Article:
Dol Ikara explains, “’Lark’ is a tougher song with softer vocals interacting with more angular, rockier instrumentals. “Sarap” was conceptualized with a single floating note triggered on a Moog modular system; I sang the entire vocal melody in one go, and it eventually fit into this dramatic, anthemic track.

Inspired by divine, gothic and ancient feminine imagery, dark fantasy and the fecundity of nature, Dol Ikara is the creation of singer-songwriter Claire Roddy, later accompanied by producer and multi-instrumentalist Alex Are.

Dol Ikara’s music paints a soundscape imbued with silver cadences and poetic ambiguities. These same poetic sensibilities gave rise to the name Dol Ikara – a neologism – something phonetically beautiful to serve as a blank canvas without preconceived notions or associations.

“Lark” opens with dark, murky sounds over a rumbling, brooding beat as the mysterious tones of Dol Ikara imbue the lyrics with dark timbres dripping with the dark dust of rumor. There is a medieval feel and drift to the music.

“Saraph” presents a trembling and disturbing intro surmounted by the timbres of femme fatale of the voice of Dol Ikara. Percolating rhythmic impulses add a delicious risky cadence while the harmonics quiver with spectral leitmotifs.

Filled with fields of latent, suppressed energy, as if waiting to be released, “Lark” and “Saraph” smoldered with stormy passion.

Follow Dol Ikara Instagram | Facebook | YouTube | Spotify

Lydia Castle | Photo: Cap2Red Studios

Lydia’s Castle – self-titled EP

Nashville-based heavy rock band Lydia’s Castle releases their self-titled debut EP, a five-track collection of muscular yet polished music. Produced by Jack Daniels (Sicktones Studio), the EP was mastered by Mike Kalajian (Rogue Planet Mastering).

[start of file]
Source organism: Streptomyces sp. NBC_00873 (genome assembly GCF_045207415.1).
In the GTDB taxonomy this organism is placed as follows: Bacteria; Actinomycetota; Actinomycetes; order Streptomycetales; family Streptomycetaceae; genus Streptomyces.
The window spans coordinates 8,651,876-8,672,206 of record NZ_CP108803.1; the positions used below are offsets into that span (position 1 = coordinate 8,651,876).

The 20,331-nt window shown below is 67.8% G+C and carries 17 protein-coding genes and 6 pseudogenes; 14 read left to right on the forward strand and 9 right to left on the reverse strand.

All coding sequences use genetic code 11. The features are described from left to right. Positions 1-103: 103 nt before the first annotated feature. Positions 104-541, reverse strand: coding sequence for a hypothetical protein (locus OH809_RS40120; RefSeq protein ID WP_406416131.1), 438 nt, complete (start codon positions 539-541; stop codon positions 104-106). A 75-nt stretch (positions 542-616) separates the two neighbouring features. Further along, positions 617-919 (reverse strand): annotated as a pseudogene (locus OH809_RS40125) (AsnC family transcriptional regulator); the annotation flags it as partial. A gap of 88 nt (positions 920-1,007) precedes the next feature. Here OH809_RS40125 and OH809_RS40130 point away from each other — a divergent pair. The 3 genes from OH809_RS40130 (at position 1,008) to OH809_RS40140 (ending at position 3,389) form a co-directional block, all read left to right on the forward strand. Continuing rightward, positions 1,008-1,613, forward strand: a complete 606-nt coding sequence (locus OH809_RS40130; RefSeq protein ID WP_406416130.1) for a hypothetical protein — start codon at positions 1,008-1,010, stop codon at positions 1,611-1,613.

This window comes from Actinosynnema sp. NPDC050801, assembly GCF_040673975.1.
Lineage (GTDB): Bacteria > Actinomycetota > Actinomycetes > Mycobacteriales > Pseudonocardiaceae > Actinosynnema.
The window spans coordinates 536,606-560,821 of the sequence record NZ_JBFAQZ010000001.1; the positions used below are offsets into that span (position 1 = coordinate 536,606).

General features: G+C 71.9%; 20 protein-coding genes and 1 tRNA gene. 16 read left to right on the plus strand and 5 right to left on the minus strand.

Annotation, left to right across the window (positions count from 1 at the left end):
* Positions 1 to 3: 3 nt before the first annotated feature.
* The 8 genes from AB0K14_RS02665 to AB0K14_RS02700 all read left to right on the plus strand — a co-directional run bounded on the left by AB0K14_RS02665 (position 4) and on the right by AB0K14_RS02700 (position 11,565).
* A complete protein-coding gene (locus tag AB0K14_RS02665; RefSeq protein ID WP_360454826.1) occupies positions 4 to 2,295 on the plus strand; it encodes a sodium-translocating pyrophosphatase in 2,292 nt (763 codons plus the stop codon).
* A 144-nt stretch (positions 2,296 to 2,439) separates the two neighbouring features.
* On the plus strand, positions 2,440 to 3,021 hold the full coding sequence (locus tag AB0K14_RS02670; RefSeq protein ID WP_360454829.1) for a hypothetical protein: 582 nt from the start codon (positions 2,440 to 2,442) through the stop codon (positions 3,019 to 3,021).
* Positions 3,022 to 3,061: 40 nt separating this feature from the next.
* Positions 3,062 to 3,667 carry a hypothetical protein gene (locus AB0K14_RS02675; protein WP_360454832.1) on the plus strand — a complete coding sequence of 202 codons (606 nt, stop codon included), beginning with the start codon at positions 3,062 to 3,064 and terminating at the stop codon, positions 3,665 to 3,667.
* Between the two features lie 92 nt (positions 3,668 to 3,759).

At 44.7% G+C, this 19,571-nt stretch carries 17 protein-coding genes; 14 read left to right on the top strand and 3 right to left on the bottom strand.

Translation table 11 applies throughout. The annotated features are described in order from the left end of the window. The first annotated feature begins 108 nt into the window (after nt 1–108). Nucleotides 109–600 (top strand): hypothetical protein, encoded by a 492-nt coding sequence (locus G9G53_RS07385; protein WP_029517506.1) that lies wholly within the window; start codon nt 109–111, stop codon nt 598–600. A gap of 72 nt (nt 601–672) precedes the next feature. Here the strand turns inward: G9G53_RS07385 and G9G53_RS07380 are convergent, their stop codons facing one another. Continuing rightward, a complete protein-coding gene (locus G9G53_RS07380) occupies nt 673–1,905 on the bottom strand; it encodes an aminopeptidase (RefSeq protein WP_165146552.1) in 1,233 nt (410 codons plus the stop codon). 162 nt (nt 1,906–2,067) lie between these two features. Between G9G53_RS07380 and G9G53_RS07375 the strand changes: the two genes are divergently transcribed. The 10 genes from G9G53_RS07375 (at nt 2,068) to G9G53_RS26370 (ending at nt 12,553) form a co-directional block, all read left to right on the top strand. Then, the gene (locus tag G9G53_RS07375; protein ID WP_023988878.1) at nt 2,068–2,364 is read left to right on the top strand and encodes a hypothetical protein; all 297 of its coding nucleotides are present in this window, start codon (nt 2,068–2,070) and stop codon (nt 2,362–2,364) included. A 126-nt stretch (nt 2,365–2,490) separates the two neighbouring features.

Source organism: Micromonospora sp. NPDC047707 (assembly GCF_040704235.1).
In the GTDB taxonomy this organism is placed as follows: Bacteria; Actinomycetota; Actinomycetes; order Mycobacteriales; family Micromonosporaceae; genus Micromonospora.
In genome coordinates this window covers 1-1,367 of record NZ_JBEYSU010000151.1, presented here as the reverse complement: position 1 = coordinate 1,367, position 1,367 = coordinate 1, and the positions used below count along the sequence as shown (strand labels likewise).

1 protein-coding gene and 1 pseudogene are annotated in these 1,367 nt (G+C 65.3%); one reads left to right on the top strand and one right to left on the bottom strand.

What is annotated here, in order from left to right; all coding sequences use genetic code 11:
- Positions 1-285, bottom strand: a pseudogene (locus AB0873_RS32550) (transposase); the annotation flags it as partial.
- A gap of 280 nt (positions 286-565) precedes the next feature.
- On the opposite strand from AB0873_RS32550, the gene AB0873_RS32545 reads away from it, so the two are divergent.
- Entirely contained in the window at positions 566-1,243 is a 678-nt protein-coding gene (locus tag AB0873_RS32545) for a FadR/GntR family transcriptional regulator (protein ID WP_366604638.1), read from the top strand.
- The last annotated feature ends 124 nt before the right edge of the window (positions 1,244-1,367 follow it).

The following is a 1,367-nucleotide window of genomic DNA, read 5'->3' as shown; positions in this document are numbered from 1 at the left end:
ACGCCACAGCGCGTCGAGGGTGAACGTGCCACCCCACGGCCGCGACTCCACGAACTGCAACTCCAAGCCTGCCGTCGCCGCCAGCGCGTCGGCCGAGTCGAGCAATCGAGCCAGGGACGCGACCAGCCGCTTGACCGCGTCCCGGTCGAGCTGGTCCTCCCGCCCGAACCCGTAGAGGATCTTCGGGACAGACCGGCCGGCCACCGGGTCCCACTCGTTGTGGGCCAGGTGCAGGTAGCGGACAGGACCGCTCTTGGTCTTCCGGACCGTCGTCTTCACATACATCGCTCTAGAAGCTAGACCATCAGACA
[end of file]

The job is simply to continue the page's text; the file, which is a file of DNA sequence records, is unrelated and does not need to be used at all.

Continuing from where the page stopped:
Singer Tonya LeeAnne shares: “The EP and our single ‘Search for You’ is specifically about one of the biggest losses of my life, and I wanted to channel that pain into something creative that can be shared with others and help myself, the band and so many others know they are not alone The great thing about music and good lyrics is that the listener can take ownership of the song and s Attaching to it in its own way, that’s exactly how I got into music, to begin with.

Comprised of Tonya LeeAnne (vocals), Cody Denton (guitar), Jon Wysocki (drums) and Corey England (bass), Lydia’s Castle sound fuses old school blues, metal energy and Tonya LeeAnne’s superior vocals – The resulting result is raw, dense and remarkably changeable.

Highlights of the EP include “Phoenix,” full of heavy, gnarly guitars and visceral rhythm providing the matrix for Tonya’s deluxe vocals as she shifts from sweet, melodious timbres to penetrating emotional tones.

The crown jewel of the EP is “Search For You”, which allows Tonya to demonstrate the range of her superb voice, vaguely reminiscent of Paramore’s Hayley Williams, but with more nuance and sonic compass.

Without a dull track, Lydia’s Castle generates an EP that deserves attention due to its thick and compact dynamics, interludes of sweet melody and Tony LeeAnne’s stellar vocal chops.

Follow Lydia’s Castle on Instagram | Facebook | YouTube | Spotify